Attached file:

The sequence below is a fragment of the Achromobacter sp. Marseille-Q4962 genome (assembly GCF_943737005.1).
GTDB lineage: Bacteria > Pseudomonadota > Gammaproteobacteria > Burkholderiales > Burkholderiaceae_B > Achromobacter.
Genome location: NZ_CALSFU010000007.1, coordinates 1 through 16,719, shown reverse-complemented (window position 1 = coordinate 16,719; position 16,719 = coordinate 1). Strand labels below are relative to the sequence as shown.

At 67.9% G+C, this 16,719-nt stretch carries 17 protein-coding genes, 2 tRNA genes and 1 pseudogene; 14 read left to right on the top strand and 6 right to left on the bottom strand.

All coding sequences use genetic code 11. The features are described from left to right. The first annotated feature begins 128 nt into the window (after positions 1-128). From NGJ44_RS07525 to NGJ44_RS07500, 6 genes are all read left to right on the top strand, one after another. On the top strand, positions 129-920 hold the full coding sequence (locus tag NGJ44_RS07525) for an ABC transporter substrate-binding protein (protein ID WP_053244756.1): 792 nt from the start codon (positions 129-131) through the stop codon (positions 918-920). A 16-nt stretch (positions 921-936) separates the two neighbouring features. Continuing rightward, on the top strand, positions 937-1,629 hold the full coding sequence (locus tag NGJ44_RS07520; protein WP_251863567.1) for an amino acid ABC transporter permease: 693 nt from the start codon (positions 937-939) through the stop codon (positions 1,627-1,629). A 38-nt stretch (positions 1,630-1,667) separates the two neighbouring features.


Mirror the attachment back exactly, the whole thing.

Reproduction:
The sequence below is a fragment of the Achromobacter sp. Marseille-Q4962 genome (assembly GCF_943737005.1).
GTDB lineage: Bacteria > Pseudomonadota > Gammaproteobacteria > Burkholderiales > Burkholderiaceae_B > Achromobacter.
Genome location: NZ_CALSFU010000007.1, coordinates 1 through 16,719, shown reverse-complemented (window position 1 = coordinate 16,719; position 16,719 = coordinate 1). Strand labels below are relative to the sequence as shown.

At 67.9% G+C, this 16,719-nt stretch carries 17 protein-coding genes, 2 tRNA genes and 1 pseudogene; 14 read left to right on the top strand and 6 right to left on the bottom strand.

All coding sequences use genetic code 11. The features are described from left to right. The first annotated feature begins 128 nt into the window (after positions 1-128). From NGJ44_RS07525 to NGJ44_RS07500, 6 genes are all read left to right on the top strand, one after another. On the top strand, positions 129-920 hold the full coding sequence (locus tag NGJ44_RS07525) for an ABC transporter substrate-binding protein (protein ID WP_053244756.1): 792 nt from the start codon (positions 129-131) through the stop codon (positions 918-920). A 16-nt stretch (positions 921-936) separates the two neighbouring features. Continuing rightward, on the top strand, positions 937-1,629 hold the full coding sequence (locus tag NGJ44_RS07520; protein WP_251863567.1) for an amino acid ABC transporter permease: 693 nt from the start codon (positions 937-939) through the stop codon (positions 1,627-1,629). A 38-nt stretch (positions 1,630-1,667) separates the two neighbouring features.